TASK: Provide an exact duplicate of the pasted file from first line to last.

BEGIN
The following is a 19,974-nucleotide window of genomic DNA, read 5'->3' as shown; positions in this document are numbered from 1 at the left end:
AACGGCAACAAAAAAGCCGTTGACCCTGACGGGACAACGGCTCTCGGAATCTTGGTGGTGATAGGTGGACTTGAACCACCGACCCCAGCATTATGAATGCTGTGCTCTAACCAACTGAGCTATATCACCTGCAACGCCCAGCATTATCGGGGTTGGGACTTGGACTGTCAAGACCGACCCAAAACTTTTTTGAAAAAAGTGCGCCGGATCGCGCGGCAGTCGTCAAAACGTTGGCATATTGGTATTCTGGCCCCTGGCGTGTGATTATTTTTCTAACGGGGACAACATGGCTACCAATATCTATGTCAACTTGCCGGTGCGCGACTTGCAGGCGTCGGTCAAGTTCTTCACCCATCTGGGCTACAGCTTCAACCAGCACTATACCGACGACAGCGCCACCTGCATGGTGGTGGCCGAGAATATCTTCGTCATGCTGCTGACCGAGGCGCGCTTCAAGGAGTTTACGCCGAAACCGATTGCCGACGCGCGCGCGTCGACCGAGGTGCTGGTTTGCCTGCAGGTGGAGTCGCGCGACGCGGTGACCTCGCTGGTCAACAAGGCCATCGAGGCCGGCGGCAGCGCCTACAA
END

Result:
The following is a 19,974-nucleotide window of genomic DNA, read 5'->3' as shown; positions in this document are numbered from 1 at the left end:
AACGGCAACAAAAAAGCCGTTGACCCTGACGGGACAACGGCTCTCGGAATCTTGGTGGTGATAGGTGGACTTGAACCACCGACCCCAGCATTATGAATGCTGTGCTCTAACCAACTGAGCTATATCACCTGCAACGCCCAGCATTATCGGGGTTGGGACTTGGACTGTCAAGACCGACCCAAAACTTTTTTGAAAAAAGTGCGCCGGATCGCGCGGCAGTCGTCAAAACGTTGGCATATTGGTATTCTGGCCCCTGGCGTGTGATTATTTTTCTAACGGGGACAACATGGCTACCAATATCTATGTCAACTTGCCGGTGCGCGACTTGCAGGCGTCGGTCAAGTTCTTCACCCATCTGGGCTACAGCTTCAACCAGCACTATACCGACGACAGCGCCACCTGCATGGTGGTGGCCGAGAATATCTTCGTCATGCTGCTGACCGAGGCGCGCTTCAAGGAGTTTACGCCGAAACCGATTGCCGACGCGCGCGCGTCGACCGAGGTGCTGGTTTGCCTGCAGGTGGAGTCGCGCGACGCGGTGACCTCGCTGGTCAACAAGGCCATCGAGGCCGGCGGCAGCGCCTACAA